Pikmin 2 smart game in a cute package

Game Room

September 23, 2004

Don't let the similar sounding names fool you: Pikmin has nothing to do with Pokemon. They're completely different, most notably in that adults can find enjoyment in Pikmin 2, while the appeal of Pokemon has remained a mystery to anyone older than 12.

Pikmin also has nothing to do with Pac-Man, although, come to think of it, one wonders about the originality of these names. Trademark tip of the day: Grab Pekmen and Pukmun, quick!

Pikmin 2, the sequel to 2001's Pikmin, improves on its predecessor in almost every way while keeping to Nintendo's maxim of delivering an intelligent game disguised in a cute package.

In the original, tiny Capt. Olimar crash-lands his ship on a mysterious planet populated by bud-like creatures called Pikmin, who assist him in finding his spacecraft's scattered parts. In the sequel, Olimar returns home to find out that the company he works for is bankrupt. To save it, Olimar must return to the same planet to scavenge for "treasures," such as bottle caps and discarded lip balm, which can be sold to pay off the company's debt.

In the last game, Olimar had a 30-day limit to find his ship's parts. The sequel thankfully gets rid of that limit, plus adds two more species of Pikmin. In addition to the fire-resistant red ones, electrically charged yellow ones and aquatic blue ones, there are the white species, immune to poison gas, and the plump purple species, which can carry 10 times the weight of other Pikmin. Olimar also gets an assistant this time, the spaceman Louie, allowing players to split tasks between the two.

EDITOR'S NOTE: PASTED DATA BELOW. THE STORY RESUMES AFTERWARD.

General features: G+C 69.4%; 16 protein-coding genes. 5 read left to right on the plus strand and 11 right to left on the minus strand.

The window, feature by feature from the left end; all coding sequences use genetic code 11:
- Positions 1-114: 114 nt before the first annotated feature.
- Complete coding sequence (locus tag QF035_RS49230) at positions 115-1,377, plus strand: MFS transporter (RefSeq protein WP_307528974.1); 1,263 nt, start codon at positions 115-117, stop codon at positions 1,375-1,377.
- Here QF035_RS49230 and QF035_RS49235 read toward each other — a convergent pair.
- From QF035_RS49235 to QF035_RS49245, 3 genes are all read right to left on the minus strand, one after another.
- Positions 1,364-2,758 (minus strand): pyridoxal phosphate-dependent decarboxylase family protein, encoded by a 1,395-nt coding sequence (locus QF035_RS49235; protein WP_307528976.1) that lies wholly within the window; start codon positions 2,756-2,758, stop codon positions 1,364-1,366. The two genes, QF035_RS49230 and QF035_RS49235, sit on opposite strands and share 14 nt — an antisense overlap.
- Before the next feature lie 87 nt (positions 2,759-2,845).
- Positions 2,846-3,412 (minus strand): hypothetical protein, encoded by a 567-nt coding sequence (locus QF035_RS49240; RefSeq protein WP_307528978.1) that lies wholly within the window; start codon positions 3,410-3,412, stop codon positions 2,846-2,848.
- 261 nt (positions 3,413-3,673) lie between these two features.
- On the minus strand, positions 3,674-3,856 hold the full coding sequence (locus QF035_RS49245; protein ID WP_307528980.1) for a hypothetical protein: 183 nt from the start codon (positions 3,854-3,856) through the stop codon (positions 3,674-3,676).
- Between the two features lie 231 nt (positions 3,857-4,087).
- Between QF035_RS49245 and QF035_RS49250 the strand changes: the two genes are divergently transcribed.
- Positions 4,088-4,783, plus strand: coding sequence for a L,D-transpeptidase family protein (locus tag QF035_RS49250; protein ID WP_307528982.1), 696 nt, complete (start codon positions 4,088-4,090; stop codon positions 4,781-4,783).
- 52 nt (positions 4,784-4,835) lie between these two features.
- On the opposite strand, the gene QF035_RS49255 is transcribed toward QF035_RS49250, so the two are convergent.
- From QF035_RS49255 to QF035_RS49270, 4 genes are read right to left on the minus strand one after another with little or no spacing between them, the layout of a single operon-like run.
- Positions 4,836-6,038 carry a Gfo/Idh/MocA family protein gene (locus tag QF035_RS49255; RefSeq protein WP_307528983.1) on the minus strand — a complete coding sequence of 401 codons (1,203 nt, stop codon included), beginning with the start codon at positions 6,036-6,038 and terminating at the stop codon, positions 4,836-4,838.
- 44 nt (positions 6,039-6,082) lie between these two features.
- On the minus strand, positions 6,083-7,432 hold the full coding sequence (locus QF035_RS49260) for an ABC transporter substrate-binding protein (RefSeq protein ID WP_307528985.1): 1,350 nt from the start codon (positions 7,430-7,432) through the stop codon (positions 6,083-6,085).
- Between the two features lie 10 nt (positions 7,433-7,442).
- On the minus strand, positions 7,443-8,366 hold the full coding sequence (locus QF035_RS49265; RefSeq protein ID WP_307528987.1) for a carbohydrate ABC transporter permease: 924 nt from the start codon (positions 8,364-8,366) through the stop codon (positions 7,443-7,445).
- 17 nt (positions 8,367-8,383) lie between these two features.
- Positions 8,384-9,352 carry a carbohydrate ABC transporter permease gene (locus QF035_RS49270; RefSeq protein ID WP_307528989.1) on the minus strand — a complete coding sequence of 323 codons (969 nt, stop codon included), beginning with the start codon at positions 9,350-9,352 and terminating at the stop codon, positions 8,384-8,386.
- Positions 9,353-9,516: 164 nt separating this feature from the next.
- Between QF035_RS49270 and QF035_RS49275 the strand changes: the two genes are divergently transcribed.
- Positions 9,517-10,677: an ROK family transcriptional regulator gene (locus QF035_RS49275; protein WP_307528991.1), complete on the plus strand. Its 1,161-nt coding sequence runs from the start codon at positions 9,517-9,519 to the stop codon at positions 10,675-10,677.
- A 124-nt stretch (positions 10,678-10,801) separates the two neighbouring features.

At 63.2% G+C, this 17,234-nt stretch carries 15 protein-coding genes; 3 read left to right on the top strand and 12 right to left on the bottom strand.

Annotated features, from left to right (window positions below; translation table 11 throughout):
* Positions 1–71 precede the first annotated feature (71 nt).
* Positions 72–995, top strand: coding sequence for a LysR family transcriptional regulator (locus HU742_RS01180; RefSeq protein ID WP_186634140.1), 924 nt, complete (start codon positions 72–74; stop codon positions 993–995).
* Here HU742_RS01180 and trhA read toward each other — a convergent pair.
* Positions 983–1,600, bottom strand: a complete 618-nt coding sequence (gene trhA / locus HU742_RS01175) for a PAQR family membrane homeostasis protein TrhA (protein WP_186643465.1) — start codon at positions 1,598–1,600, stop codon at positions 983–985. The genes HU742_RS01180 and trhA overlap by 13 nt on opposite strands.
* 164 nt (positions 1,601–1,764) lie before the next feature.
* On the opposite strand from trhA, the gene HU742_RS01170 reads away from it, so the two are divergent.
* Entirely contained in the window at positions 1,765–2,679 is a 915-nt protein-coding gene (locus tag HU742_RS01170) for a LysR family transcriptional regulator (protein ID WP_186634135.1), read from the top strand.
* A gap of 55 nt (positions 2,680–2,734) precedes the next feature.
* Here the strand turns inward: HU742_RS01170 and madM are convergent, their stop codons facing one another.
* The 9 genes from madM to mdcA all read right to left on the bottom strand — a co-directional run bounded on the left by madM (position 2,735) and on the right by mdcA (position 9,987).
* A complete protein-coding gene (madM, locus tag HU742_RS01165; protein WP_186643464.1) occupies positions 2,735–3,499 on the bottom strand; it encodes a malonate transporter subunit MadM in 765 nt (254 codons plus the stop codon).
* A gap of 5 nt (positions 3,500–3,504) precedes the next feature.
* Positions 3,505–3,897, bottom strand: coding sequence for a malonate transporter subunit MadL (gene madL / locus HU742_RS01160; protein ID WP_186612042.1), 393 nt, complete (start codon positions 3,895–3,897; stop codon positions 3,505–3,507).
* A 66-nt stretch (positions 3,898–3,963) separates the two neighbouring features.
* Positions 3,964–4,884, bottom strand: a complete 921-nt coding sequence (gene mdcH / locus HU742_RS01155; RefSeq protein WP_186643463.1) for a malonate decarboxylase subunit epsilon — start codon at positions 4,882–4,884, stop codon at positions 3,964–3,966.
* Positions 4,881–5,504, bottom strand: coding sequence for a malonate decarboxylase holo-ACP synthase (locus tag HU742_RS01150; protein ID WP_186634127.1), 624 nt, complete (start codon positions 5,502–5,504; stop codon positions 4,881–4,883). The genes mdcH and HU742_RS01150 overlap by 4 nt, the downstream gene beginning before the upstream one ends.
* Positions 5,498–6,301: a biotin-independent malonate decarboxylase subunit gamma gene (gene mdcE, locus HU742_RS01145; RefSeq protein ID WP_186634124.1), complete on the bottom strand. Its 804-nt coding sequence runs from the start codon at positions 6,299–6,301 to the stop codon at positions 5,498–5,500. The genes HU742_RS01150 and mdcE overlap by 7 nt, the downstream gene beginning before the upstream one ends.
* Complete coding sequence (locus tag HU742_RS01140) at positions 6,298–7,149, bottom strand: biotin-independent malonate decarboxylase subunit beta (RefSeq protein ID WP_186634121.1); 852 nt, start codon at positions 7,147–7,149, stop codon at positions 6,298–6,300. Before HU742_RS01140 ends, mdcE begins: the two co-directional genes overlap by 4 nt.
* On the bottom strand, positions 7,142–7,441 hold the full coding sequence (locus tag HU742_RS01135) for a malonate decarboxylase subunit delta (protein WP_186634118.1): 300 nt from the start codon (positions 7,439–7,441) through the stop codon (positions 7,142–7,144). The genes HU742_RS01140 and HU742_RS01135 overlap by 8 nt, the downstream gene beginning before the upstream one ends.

While the goal of the game is to find treasures, Olimar frequently encounters enemies whose only purpose for existing, it seems, is to eat Pikmin. Overcoming some of these enemies takes strategy, especially in the underground areas (also new to the game), in which boss monsters can easily wipe out hordes of Pikmin.

Along the way, Olimar is accompanied by the research pod of his spaceship, which analyzes treasure and gives hints and tips about what to do. Its duty also is to name the artifacts, and it can't go without saying that Pikmin 2 has an extraordinary amount of product placement. A bottle cap (identified as "drought ender" by the research pod) carries the Dr Pepper logo, and a stick of lip balm ("survival ointment") is, naturally, Chapstick. Could life as a corporate shill be next for Capt. Olimar?

Bottom line: Pikmin 2 is easily one of the best GameCube titles this year.

Newsday

Pikmin 2

Cost: $50

Rating: E for everyone

Platform: Nintendo GameCube

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